An article titled “Get Rewards for Reading Books” was posted this 2009 at the Evening Post, Nottinghamshire. Briefly, the writer wrote that “Children are being challenged to read six books over the summer holidays - collecting stickers and rewards as they go”. Another article was published in Sentinel; it was about the similar thing which is using a star chart as a way to encourage good behavior. The article clearly stated that the star chart is a popular way that parents chose to make their child obey them. By those two articles above, it is obvious that the reward system has become a powerful way to make children perform. But, is it true? Do children will really do well if adults give them rewards? Unfortunately, the answer will be no. Rewards, in this case the external ones, will eventually turn off children internal motivation and at the end it will not make children perform better.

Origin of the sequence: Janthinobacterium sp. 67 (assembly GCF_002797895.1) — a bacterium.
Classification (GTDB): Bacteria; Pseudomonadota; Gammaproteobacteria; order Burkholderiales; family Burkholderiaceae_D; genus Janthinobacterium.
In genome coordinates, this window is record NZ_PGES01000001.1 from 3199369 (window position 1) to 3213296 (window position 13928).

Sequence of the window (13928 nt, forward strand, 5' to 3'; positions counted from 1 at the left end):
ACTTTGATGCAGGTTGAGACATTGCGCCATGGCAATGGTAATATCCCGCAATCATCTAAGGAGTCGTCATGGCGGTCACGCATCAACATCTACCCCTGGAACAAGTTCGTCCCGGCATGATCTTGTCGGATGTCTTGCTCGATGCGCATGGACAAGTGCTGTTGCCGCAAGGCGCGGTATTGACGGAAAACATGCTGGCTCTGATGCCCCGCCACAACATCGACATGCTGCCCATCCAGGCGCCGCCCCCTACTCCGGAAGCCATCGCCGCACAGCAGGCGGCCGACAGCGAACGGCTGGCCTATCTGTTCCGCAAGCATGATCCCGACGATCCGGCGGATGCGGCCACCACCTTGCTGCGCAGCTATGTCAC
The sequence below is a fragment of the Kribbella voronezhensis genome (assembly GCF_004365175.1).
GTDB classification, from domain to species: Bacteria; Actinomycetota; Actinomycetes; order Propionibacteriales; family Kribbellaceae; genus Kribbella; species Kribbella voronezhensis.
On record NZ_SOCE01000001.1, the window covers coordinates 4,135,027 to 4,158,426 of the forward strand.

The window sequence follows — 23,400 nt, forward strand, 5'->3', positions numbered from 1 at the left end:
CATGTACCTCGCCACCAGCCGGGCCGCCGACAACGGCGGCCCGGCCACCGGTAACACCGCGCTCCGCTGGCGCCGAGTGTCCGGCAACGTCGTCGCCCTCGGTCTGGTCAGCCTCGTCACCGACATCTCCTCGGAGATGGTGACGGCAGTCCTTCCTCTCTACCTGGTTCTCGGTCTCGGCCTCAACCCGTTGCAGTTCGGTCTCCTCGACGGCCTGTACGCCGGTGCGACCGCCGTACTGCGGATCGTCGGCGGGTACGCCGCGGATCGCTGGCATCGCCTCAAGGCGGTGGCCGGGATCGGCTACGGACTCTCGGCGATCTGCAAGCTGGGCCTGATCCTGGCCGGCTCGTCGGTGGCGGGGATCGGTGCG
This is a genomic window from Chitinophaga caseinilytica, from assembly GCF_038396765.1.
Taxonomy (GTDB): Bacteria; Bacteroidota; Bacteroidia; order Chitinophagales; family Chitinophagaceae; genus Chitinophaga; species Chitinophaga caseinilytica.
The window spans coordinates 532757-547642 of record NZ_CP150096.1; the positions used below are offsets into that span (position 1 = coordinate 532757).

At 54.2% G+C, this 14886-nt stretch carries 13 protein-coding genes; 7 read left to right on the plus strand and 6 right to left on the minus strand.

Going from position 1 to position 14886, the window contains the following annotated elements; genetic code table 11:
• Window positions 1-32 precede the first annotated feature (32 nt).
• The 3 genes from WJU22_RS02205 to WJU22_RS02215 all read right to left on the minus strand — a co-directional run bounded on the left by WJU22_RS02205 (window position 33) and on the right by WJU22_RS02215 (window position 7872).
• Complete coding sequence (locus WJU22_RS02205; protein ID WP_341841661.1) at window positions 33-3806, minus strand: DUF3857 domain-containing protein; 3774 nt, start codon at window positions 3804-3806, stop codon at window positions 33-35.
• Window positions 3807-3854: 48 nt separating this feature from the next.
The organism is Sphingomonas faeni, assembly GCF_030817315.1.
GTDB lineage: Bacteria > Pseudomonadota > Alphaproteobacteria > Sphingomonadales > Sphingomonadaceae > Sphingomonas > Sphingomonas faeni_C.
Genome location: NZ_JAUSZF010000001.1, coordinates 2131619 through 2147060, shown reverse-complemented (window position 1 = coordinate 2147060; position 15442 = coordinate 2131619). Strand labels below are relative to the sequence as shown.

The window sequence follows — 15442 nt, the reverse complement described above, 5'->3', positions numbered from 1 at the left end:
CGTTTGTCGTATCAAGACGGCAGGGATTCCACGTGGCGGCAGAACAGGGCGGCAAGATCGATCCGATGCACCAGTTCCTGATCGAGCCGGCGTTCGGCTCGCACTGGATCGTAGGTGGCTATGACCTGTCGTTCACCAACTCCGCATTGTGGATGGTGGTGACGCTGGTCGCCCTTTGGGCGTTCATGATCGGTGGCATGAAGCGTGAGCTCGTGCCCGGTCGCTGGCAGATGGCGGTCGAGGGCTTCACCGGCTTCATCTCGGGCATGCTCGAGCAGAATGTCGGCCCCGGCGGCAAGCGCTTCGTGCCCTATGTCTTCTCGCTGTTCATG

When adults, in this case teachers or parents, give reward to children, they actually want to motivate the children. Adults understand that motivation is an important part of human living. In their entire life, from baby to senior, people will do something because they have motivation. So does a child. Adults see that children did not perform well because they do not have enough motivation. The lack of motivation makes them not studying, not doing their homework, not getting good grades, not wanting to read, and so on, you named it. Therefore, adults want to help them by giving them the motivation they need. Rewards, such as stickers, trophy, stars, points, even money, seem to be the good solution. The rewards can be children motivation. That is why parents and teachers love it. They use rewards to motivate children. If a child does something ‘good’, he/she will get the sticker. Then, he/she can collect the stickers and exchange it with something that he/she wants. Children will be motivated and want to get more stickers so that they can have things they want. It is a win-win solution, isn’t it? Sounds good and effective, right? Nothing seems wrong with it. Eventually, that is only happened on the beginning. If parents and teachers giving the stickers continually, the side effect will starts to occur. Just like what I have experienced few years ago when I was teaching my kindergarten students. After the story time I started to ask questions to them as I want know whether or not they grasp the message of the story and one of them, instead of answering my question, was saying this to me, “Will we get sticker if we answer the question?” Wow! That question just went straight to my mind and it made me think further. What have I done so that this child asked that question? Will he answer the question or participate in the class learning if he hadn’t been promised to get the sticker? Did I just create a ‘sticker demanding’ child? Thus, make me rethink about the method I used to make my students participate and learn in the class.